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Date:   Fri, 12 Apr 2019 08:12:26 +1000
From:   Benjamin Herrenschmidt <benh@...nel.crashing.org>
To:     Will Deacon <will.deacon@....com>, linux-arch@...r.kernel.org
Cc:     linux-kernel@...r.kernel.org,
        "Paul E. McKenney" <paulmck@...ux.ibm.com>,
        Michael Ellerman <mpe@...erman.id.au>,
        Arnd Bergmann <arnd@...db.de>,
        Peter Zijlstra <peterz@...radead.org>,
        Andrea Parri <andrea.parri@...rulasolutions.com>,
        Palmer Dabbelt <palmer@...ive.com>,
        Daniel Lustig <dlustig@...dia.com>,
        David Howells <dhowells@...hat.com>,
        Alan Stern <stern@...land.harvard.edu>,
        Linus Torvalds <torvalds@...ux-foundation.org>,
        "Maciej W. Rozycki" <macro@...ux-mips.org>,
        Paul Burton <paul.burton@...s.com>,
        Ingo Molnar <mingo@...nel.org>,
        Yoshinori Sato <ysato@...rs.sourceforge.jp>,
        Rich Felker <dalias@...c.org>, Tony Luck <tony.luck@...el.com>,
        Mikulas Patocka <mpatocka@...hat.com>,
        Akira Yokosawa <akiyks@...il.com>,
        Luis Chamberlain <mcgrof@...nel.org>,
        Nicholas Piggin <npiggin@...il.com>
Subject: Re: [PATCH v2 01/21] docs/memory-barriers.txt: Rewrite "KERNEL I/O
 BARRIER EFFECTS" section

On Fri, 2019-04-05 at 14:59 +0100, Will Deacon wrote:
> +     1. All readX() and writeX() accesses to the same peripheral are ordered
> +        with respect to each other. For example, this ensures that MMIO register
> +       writes by the CPU to a particular device will arrive in program order.

Minor nit... I would have said "All readX() and writeX() accesses _from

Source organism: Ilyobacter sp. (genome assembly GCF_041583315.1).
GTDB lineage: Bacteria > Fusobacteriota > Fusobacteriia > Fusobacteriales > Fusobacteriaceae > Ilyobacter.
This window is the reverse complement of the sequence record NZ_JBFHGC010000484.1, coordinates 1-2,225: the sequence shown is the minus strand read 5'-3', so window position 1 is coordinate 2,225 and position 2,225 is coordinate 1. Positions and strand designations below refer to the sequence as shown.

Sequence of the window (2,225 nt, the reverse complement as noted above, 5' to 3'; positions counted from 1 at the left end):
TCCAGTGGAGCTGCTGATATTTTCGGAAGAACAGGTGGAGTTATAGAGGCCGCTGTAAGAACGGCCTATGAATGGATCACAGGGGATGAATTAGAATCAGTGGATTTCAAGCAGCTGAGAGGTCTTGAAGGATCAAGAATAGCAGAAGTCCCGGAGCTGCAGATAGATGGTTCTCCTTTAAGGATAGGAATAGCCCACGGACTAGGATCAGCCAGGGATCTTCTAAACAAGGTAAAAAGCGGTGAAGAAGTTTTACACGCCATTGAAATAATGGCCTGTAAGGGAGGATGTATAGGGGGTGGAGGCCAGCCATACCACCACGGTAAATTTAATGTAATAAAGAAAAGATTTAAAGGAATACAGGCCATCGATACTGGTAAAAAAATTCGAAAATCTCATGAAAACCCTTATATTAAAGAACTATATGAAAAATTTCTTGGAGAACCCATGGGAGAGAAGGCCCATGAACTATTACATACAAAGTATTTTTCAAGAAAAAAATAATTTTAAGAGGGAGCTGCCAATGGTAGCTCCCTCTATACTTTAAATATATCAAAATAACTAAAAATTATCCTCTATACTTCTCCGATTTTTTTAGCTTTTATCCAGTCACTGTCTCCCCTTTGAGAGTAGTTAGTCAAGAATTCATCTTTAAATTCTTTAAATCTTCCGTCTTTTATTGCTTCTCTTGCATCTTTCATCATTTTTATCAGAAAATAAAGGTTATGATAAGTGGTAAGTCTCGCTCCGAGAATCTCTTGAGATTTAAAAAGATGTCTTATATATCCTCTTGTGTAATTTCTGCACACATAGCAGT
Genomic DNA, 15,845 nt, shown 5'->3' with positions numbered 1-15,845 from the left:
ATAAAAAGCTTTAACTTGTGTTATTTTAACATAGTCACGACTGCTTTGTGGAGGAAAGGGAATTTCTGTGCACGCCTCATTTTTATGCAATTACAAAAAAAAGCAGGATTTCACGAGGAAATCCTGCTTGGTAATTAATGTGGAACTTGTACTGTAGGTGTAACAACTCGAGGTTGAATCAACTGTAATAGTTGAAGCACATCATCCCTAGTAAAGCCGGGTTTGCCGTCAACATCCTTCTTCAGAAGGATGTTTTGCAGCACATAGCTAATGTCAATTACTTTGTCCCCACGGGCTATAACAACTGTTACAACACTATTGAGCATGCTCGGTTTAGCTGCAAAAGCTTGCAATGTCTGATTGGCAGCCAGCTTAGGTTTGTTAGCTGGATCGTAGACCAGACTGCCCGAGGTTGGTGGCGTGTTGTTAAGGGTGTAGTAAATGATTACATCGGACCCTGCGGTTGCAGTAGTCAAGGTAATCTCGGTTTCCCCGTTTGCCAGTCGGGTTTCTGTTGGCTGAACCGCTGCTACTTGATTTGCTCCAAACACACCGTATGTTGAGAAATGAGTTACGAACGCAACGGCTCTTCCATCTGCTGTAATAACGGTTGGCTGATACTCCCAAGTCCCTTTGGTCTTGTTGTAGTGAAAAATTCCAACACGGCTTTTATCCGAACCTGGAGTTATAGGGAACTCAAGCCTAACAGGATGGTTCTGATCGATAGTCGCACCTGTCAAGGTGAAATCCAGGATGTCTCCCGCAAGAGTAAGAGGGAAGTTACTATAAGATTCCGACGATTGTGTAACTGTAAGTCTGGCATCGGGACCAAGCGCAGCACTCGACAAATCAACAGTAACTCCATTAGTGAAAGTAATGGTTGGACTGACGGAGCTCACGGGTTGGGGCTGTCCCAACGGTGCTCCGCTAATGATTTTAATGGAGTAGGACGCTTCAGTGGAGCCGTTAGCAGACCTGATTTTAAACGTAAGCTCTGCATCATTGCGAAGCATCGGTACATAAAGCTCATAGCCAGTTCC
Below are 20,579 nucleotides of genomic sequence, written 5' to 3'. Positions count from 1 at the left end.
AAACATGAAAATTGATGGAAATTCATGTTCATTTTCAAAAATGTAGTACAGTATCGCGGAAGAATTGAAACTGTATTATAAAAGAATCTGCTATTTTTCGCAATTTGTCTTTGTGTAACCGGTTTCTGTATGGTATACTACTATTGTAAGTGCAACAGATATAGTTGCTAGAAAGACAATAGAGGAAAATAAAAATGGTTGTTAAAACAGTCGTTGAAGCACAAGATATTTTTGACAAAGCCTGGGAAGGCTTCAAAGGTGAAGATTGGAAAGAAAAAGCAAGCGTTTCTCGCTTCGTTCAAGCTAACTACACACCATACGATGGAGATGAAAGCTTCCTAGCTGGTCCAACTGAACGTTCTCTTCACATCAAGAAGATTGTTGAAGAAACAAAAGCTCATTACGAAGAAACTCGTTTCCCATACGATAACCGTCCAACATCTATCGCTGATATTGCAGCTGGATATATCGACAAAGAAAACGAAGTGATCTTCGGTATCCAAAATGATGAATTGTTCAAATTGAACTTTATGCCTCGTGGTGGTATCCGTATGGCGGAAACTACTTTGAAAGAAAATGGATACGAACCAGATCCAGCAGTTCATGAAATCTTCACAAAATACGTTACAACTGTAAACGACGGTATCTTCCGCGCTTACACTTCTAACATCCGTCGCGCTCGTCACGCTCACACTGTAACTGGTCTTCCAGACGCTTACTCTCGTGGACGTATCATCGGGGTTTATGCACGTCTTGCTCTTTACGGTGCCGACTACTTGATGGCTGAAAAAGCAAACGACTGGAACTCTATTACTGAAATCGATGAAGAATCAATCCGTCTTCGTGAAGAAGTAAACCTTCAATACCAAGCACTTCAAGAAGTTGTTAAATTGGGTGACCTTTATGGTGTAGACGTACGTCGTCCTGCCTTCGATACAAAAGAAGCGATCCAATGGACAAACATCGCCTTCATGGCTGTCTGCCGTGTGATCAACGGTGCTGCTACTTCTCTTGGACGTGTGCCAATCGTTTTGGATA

the same CPU_ to the same peripheral... and then s/the CPU/this CPU.

> -     Accesses to this space may be fully synchronous (as on i386), but
> -     intermediary bridges (such as the PCI host bridge) may not fully honour
> -     that.
> +     2. A writeX() by the CPU to the peripheral will first wait for the
> +        completion of all prior CPU writes to memory. For example, this ensures
> +        that writes by the CPU to an outbound DMA buffer allocated by
> +        dma_alloc_coherent() will be visible to a DMA engine when the CPU writes
> +        to its MMIO control register to trigger the transfer.

Similarily "the CPU" -> "a CPU"
>  
> -     They are guaranteed to be fully ordered with respect to each other.
> +     3. A readX() by the CPU from the peripheral will complete before any
> +       subsequent CPU reads from memory can begin. For example, this ensures
> +       that reads by the CPU from an incoming DMA buffer allocated by
> +       dma_alloc_coherent() will not see stale data after reading from the DMA
> +       engine's MMIO status register to establish that the DMA transfer has
> +       completed.
>  
> -     They are not guaranteed to be fully ordered with respect to other types of
> -     memory and I/O operation.
> +     4. A readX() by the CPU from the peripheral will complete before any
> +       subsequent delay() loop can begin execution. For example, this ensures
> +       that two MMIO register writes by the CPU to a peripheral will arrive at
> +       least 1us apart if the first write is immediately read back with readX()
> +       and udelay(1) is called prior to the second writeX().
>  
> - (*) readX(), writeX():
> +     __iomem pointers obtained with non-default attributes (e.g. those returned
> +     by ioremap_wc()) are unlikely to provide many of these guarantees.

So we give up on defining _wc semantics ? :-) Fair enough, it's a
mess...

 .../...

> +All of these accessors assume that the underlying peripheral is little-endian,
> +and will therefore perform byte-swapping operations on big-endian architectures.

This is not true of readsX/writesX, those will perform native accesses and are
intrinsically endian neutral.

> +Composing I/O ordering barriers with SMP ordering barriers and LOCK/UNLOCK
> +operations is a dangerous sport which may require the use of mmiowb(). See the
> +subsection "Acquires vs I/O accesses" for more information.

Cheers,
Ben.

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